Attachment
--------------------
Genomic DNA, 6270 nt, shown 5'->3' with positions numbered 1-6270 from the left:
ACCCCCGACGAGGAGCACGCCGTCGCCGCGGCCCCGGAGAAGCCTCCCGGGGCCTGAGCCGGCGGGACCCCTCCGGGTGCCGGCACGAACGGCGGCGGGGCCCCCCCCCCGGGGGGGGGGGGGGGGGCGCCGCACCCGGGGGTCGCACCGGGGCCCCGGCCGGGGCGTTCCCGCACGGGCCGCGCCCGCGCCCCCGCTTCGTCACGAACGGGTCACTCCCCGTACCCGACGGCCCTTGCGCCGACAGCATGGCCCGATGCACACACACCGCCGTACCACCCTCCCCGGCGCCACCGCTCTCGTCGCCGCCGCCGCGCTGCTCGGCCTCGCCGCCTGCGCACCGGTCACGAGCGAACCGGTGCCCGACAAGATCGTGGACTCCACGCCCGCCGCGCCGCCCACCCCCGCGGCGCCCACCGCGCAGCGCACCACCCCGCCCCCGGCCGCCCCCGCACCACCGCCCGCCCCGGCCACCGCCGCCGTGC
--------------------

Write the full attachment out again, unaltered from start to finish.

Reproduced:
Genomic DNA, 6270 nt, shown 5'->3' with positions numbered 1-6270 from the left:
ACCCCCGACGAGGAGCACGCCGTCGCCGCGGCCCCGGAGAAGCCTCCCGGGGCCTGAGCCGGCGGGACCCCTCCGGGTGCCGGCACGAACGGCGGCGGGGCCCCCCCCCCGGGGGGGGGGGGGGGGGCGCCGCACCCGGGGGTCGCACCGGGGCCCCGGCCGGGGCGTTCCCGCACGGGCCGCGCCCGCGCCCCCGCTTCGTCACGAACGGGTCACTCCCCGTACCCGACGGCCCTTGCGCCGACAGCATGGCCCGATGCACACACACCGCCGTACCACCCTCCCCGGCGCCACCGCTCTCGTCGCCGCCGCCGCGCTGCTCGGCCTCGCCGCCTGCGCACCGGTCACGAGCGAACCGGTGCCCGACAAGATCGTGGACTCCACGCCCGCCGCGCCGCCCACCCCCGCGGCGCCCACCGCGCAGCGCACCACCCCGCCCCCGGCCGCCCCCGCACCACCGCCCGCCCCGGCCACCGCCGCCGTGC